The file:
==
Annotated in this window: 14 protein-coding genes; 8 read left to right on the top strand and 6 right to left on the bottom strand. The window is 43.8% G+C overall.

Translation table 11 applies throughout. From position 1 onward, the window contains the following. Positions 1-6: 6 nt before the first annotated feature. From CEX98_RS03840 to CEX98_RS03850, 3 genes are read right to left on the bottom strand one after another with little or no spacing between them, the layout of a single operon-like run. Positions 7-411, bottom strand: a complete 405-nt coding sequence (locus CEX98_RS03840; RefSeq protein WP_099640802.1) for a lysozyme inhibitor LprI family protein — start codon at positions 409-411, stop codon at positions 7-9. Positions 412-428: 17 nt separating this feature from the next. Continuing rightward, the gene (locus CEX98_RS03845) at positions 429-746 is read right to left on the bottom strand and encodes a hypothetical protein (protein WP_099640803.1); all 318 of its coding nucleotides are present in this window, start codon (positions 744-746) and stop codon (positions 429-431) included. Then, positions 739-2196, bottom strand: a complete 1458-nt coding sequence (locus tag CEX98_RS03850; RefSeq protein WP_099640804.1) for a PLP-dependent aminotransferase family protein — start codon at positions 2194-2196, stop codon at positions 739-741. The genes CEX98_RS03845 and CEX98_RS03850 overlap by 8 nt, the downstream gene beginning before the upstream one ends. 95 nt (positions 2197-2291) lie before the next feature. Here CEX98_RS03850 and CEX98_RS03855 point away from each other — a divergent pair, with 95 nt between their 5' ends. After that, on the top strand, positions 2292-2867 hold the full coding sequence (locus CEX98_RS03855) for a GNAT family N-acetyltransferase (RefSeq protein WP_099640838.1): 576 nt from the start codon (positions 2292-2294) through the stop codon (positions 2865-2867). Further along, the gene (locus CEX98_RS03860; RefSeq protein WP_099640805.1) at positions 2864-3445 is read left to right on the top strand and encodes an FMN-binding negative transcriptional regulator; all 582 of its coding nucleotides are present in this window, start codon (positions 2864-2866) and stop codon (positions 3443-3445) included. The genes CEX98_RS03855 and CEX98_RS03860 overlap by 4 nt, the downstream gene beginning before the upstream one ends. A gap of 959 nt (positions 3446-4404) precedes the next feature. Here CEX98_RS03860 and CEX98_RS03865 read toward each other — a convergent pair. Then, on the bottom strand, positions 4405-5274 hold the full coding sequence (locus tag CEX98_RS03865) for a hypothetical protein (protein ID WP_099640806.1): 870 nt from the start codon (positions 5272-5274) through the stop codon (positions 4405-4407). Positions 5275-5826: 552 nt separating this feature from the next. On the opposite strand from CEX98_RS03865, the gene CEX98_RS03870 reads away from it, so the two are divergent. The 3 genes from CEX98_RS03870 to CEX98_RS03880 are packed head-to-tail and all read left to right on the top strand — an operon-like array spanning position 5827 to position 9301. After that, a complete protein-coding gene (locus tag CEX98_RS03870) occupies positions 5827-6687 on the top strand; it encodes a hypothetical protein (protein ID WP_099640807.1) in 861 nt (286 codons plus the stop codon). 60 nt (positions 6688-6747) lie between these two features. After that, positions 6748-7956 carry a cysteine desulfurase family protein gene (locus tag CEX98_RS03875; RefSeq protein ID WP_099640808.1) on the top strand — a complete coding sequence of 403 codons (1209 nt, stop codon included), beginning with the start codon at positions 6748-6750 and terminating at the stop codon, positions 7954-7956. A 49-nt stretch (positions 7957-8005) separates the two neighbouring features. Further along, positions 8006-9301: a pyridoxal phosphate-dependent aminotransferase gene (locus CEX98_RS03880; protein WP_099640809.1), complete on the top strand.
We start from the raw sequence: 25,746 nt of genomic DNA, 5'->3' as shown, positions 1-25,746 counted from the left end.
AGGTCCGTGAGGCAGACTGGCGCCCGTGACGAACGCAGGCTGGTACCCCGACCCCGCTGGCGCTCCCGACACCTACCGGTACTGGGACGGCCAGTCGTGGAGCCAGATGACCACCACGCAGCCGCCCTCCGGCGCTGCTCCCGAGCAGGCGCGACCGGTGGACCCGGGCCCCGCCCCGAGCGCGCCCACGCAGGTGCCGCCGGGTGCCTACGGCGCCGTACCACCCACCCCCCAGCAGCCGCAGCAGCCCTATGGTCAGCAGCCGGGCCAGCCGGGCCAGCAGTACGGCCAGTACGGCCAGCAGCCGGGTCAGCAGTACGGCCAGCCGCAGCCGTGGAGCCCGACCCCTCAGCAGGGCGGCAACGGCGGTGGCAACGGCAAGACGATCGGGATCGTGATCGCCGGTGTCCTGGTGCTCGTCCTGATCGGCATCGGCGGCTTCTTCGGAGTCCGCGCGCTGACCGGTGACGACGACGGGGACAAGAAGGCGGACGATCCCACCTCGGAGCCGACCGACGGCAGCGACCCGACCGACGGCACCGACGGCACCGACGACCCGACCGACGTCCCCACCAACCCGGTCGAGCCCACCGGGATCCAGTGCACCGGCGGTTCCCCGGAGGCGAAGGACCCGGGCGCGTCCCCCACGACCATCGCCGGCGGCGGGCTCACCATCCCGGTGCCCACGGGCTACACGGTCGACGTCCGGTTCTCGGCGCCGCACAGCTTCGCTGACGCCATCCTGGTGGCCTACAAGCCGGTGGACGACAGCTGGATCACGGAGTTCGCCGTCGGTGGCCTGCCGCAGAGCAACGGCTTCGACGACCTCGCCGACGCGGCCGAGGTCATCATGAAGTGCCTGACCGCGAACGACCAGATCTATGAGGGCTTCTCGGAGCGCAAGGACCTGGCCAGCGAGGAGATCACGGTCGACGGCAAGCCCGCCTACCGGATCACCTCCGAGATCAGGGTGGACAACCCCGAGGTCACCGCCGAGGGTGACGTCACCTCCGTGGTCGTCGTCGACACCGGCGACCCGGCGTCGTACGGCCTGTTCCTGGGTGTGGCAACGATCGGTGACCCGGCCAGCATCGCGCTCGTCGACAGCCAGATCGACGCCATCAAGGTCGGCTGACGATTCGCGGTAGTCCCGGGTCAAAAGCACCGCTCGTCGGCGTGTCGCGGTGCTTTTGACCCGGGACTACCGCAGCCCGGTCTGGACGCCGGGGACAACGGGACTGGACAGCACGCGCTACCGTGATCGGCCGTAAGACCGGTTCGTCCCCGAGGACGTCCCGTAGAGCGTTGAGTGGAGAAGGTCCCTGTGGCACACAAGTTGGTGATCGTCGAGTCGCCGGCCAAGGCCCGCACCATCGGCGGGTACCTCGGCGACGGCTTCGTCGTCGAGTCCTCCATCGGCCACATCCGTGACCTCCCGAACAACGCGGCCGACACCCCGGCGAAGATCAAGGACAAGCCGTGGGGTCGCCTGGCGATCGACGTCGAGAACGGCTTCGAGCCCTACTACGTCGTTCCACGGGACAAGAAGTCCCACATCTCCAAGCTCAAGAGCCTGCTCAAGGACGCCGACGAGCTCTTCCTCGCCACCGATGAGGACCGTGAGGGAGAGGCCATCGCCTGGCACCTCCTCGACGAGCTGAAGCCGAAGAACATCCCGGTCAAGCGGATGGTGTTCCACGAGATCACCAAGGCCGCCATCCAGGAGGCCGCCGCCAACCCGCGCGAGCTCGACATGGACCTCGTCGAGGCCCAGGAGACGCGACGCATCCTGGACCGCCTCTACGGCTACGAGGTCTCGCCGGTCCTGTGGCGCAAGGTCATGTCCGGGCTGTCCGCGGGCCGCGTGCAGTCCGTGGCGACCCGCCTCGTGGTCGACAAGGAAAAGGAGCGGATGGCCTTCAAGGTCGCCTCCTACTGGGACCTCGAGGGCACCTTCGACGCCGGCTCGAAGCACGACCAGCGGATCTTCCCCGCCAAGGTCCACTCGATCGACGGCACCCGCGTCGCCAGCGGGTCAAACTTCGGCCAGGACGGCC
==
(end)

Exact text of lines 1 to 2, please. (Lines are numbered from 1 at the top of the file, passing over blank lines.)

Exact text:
Annotated in this window: 14 protein-coding genes; 8 read left to right on the top strand and 6 right to left on the bottom strand. The window is 43.8% G+C overall.

Translation table 11 applies throughout. From position 1 onward, the window contains the following. Positions 1-6: 6 nt before the first annotated feature. From CEX98_RS03840 to CEX98_RS03850, 3 genes are read right to left on the bottom strand one after another with little or no spacing between them, the layout of a single operon-like run. Positions 7-411, bottom strand: a complete 405-nt coding sequence (locus CEX98_RS03840; RefSeq protein WP_099640802.1) for a lysozyme inhibitor LprI family protein — start codon at positions 409-411, stop codon at positions 7-9. Positions 412-428: 17 nt separating this feature from the next. Continuing rightward, the gene (locus CEX98_RS03845) at positions 429-746 is read right to left on the bottom strand and encodes a hypothetical protein (protein WP_099640803.1); all 318 of its coding nucleotides are present in this window, start codon (positions 744-746) and stop codon (positions 429-431) included. Then, positions 739-2196, bottom strand: a complete 1458-nt coding sequence (locus tag CEX98_RS03850; RefSeq protein WP_099640804.1) for a PLP-dependent aminotransferase family protein — start codon at positions 2194-2196, stop codon at positions 739-741. The genes CEX98_RS03845 and CEX98_RS03850 overlap by 8 nt, the downstream gene beginning before the upstream one ends. 95 nt (positions 2197-2291) lie before the next feature. Here CEX98_RS03850 and CEX98_RS03855 point away from each other — a divergent pair, with 95 nt between their 5' ends. After that, on the top strand, positions 2292-2867 hold the full coding sequence (locus CEX98_RS03855) for a GNAT family N-acetyltransferase (RefSeq protein WP_099640838.1): 576 nt from the start codon (positions 2292-2294) through the stop codon (positions 2865-2867). Further along, the gene (locus CEX98_RS03860; RefSeq protein WP_099640805.1) at positions 2864-3445 is read left to right on the top strand and encodes an FMN-binding negative transcriptional regulator; all 582 of its coding nucleotides are present in this window, start codon (positions 2864-2866) and stop codon (positions 3443-3445) included. The genes CEX98_RS03855 and CEX98_RS03860 overlap by 4 nt, the downstream gene beginning before the upstream one ends. A gap of 959 nt (positions 3446-4404) precedes the next feature. Here CEX98_RS03860 and CEX98_RS03865 read toward each other — a convergent pair. Then, on the bottom strand, positions 4405-5274 hold the full coding sequence (locus tag CEX98_RS03865) for a hypothetical protein (protein ID WP_099640806.1): 870 nt from the start codon (positions 5272-5274) through the stop codon (positions 4405-4407). Positions 5275-5826: 552 nt separating this feature from the next. On the opposite strand from CEX98_RS03865, the gene CEX98_RS03870 reads away from it, so the two are divergent. The 3 genes from CEX98_RS03870 to CEX98_RS03880 are packed head-to-tail and all read left to right on the top strand — an operon-like array spanning position 5827 to position 9301. After that, a complete protein-coding gene (locus tag CEX98_RS03870) occupies positions 5827-6687 on the top strand; it encodes a hypothetical protein (protein ID WP_099640807.1) in 861 nt (286 codons plus the stop codon). 60 nt (positions 6688-6747) lie between these two features. After that, positions 6748-7956 carry a cysteine desulfurase family protein gene (locus tag CEX98_RS03875; RefSeq protein ID WP_099640808.1) on the top strand — a complete coding sequence of 403 codons (1209 nt, stop codon included), beginning with the start codon at positions 6748-6750 and terminating at the stop codon, positions 7954-7956. A 49-nt stretch (positions 7957-8005) separates the two neighbouring features. Further along, positions 8006-9301: a pyridoxal phosphate-dependent aminotransferase gene (locus CEX98_RS03880; protein WP_099640809.1), complete on the top strand.